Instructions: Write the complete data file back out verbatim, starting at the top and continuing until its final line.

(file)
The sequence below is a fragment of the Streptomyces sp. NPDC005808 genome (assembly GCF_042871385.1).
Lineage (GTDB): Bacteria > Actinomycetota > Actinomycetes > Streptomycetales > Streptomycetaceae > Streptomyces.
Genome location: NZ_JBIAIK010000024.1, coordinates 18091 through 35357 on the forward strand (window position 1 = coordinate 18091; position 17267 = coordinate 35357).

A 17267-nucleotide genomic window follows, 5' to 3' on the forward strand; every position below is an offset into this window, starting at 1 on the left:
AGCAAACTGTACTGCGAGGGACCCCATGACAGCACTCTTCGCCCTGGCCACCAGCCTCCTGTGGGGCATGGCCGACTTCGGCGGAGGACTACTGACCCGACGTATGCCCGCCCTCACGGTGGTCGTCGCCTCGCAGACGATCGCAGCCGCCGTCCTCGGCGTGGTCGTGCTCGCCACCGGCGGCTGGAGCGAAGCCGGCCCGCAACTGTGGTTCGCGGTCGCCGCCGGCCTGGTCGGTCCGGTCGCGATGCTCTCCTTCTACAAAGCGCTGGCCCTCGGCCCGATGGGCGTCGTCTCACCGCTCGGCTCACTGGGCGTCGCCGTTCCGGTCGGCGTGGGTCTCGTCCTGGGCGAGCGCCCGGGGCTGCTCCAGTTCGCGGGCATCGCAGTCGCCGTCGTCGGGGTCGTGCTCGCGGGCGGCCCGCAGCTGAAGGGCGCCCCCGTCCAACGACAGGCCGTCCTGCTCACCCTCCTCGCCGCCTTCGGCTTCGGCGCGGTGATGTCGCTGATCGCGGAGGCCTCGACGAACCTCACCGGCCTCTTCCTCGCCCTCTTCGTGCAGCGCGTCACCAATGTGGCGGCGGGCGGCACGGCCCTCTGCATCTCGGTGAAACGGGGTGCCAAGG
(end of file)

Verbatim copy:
The sequence below is a fragment of the Streptomyces sp. NPDC005808 genome (assembly GCF_042871385.1).
Lineage (GTDB): Bacteria > Actinomycetota > Actinomycetes > Streptomycetales > Streptomycetaceae > Streptomyces.
Genome location: NZ_JBIAIK010000024.1, coordinates 18091 through 35357 on the forward strand (window position 1 = coordinate 18091; position 17267 = coordinate 35357).

A 17267-nucleotide genomic window follows, 5' to 3' on the forward strand; every position below is an offset into this window, starting at 1 on the left:
AGCAAACTGTACTGCGAGGGACCCCATGACAGCACTCTTCGCCCTGGCCACCAGCCTCCTGTGGGGCATGGCCGACTTCGGCGGAGGACTACTGACCCGACGTATGCCCGCCCTCACGGTGGTCGTCGCCTCGCAGACGATCGCAGCCGCCGTCCTCGGCGTGGTCGTGCTCGCCACCGGCGGCTGGAGCGAAGCCGGCCCGCAACTGTGGTTCGCGGTCGCCGCCGGCCTGGTCGGTCCGGTCGCGATGCTCTCCTTCTACAAAGCGCTGGCCCTCGGCCCGATGGGCGTCGTCTCACCGCTCGGCTCACTGGGCGTCGCCGTTCCGGTCGGCGTGGGTCTCGTCCTGGGCGAGCGCCCGGGGCTGCTCCAGTTCGCGGGCATCGCAGTCGCCGTCGTCGGGGTCGTGCTCGCGGGCGGCCCGCAGCTGAAGGGCGCCCCCGTCCAACGACAGGCCGTCCTGCTCACCCTCCTCGCCGCCTTCGGCTTCGGCGCGGTGATGTCGCTGATCGCGGAGGCCTCGACGAACCTCACCGGCCTCTTCCTCGCCCTCTTCGTGCAGCGCGTCACCAATGTGGCGGCGGGCGGCACGGCCCTCTGCATCTCGGTGAAACGGGGTGCCAAGG